King Hedley II
Review by Philip Fisher
If William Shakespeare had lived in black America in the 20th century, he would have written plays like those of August Wilson. King Hedley II is a tragedy of truly Shakespearean proportions with a superb structure, beautiful language and, in this production by a Paulette Randall, tremendous acting.
It will be a major surprise if this production does not transfer to a West End theatre for a what should be a long and very successful run.
The play is set in a shared back yard occupied by the family of King himself and his slightly mad, bible-bashing neighbour, Stool Pigeon (Stefan Kalipha). This is a very dangerous city to live in. Everybody carries guns, even the wome, and, as in the Wild West, life expectancy is short and the occupants have to make the most of things while they can. Not everyone can live to 66 like Aunt Esther, and even she has died now.
King is living with his mother, Ruby (Pat Bowie) and his wife, Tonya (Rakie Ayola). Each of these people has suffered the loss of a spouse and there is an inevitability about the paths that their own lives and those of their children will take. As Tonya says, this is not the world into which she would like to bring a child.
In Pittsburgh in the 1980s, it is hard to be black. As King says, in some ways, the inhabitants were almost better off as slaves as their forefathers had been. They have to work on a minimal wages with a hope of a pay rise at some time in the future but no certainty. This drives them onto the streets and it is very obvious that the only way in which King and his best friend, Mister (Eddie Nestor), will ever be able to save up the $10,000 that they need to open a video store is to rise above the law. As King says "white man got all the money".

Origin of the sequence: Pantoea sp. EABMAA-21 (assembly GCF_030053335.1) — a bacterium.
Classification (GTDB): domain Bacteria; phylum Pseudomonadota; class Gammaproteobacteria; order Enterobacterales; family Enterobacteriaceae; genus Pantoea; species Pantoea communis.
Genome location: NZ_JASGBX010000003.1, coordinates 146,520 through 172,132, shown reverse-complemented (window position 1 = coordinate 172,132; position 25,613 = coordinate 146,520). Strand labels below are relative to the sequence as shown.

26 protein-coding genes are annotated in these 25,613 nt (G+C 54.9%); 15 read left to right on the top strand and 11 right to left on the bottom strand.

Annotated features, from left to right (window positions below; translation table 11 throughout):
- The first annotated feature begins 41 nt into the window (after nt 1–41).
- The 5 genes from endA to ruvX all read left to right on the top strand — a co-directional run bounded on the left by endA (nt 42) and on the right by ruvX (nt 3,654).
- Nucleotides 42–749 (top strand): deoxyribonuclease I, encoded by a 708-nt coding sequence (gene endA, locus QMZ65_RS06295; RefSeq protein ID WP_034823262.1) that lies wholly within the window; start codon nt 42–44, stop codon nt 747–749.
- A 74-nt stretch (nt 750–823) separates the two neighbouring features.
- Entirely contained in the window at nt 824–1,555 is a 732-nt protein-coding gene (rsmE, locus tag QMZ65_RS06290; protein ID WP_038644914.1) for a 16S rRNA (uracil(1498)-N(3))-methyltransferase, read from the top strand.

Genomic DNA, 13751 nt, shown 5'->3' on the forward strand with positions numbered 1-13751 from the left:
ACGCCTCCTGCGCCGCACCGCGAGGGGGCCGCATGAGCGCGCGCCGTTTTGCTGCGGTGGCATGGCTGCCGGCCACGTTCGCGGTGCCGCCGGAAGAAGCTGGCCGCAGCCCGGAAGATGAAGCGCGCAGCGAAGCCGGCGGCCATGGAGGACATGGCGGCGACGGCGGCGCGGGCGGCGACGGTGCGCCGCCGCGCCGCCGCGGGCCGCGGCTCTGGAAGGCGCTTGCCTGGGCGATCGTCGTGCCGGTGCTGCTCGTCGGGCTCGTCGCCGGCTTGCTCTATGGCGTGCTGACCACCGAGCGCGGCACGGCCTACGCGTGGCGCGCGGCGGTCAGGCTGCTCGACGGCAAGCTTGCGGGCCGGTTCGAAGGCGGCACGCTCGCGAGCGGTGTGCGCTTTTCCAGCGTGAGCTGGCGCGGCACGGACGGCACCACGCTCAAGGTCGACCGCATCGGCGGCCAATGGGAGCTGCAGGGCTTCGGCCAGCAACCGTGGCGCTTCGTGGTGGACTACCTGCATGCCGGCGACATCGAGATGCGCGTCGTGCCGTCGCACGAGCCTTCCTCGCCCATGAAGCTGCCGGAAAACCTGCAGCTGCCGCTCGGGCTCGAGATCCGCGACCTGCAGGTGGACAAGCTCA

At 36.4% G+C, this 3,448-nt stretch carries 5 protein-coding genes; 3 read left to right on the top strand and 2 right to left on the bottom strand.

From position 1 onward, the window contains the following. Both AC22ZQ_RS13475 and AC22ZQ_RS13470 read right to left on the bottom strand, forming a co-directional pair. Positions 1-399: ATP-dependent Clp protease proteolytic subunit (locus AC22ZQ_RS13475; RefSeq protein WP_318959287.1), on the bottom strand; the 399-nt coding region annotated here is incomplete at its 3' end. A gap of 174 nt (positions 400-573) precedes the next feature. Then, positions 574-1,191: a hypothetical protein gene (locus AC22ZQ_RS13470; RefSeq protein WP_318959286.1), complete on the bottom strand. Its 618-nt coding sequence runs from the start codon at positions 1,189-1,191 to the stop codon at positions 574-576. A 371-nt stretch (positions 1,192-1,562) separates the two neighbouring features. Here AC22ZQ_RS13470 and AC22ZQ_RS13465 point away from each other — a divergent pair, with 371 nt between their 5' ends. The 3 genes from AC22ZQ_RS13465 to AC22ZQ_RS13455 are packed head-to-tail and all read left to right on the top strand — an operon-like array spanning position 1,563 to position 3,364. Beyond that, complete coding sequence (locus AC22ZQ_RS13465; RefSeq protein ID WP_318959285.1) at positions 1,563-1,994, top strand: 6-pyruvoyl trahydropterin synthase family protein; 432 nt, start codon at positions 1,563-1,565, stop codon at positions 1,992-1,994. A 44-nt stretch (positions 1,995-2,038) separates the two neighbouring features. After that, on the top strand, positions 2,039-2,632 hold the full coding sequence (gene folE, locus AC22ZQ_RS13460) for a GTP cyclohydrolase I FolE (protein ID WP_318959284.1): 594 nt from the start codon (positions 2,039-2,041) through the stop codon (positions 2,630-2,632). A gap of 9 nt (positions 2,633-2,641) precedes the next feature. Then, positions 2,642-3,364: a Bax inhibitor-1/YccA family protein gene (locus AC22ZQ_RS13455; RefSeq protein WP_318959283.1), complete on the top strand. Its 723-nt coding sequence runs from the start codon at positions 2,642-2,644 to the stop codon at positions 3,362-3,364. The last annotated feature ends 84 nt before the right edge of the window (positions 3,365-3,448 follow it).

Into the relatively settled lives of King's family returns the wonderfully prophetic, scandalously happy con man, Elmore, played with tremendous charm and wit by Joseph Marcell. This is a man who has battled with King's father over the hand of his mother. It is inevitable that he would then desert her and would continue doing so for the rest of their lives. Even at 67, he will still break her heart once more.
The standout performance is from Nicholas Monu in the title role. He shows the pain of a man who is impotent to improve his life and who has precognition about his own doom as he dreams of walking around with a halo on his head. This is truly a Latter-day Saint, a man who might be allowed to rise to heaven despite having committed murder.
This is an incredibly rich poetic play. It is an allegory about black existence and is filled with clever metaphors and beautiful symbolism. This is personified in the backyard in front of clapboard houses, designed by Nicky Turner, by the growth of seedlings into shoots under barbed wire next to the grave of a black (no coincidence) cat. There is nothing more that you can say about the hard life that August Wilson has so beautifully recreated in this, his eighth "decade" play.
We must eagerly await his vision of the 1990s. In the mean time, catch King Hedley if you can.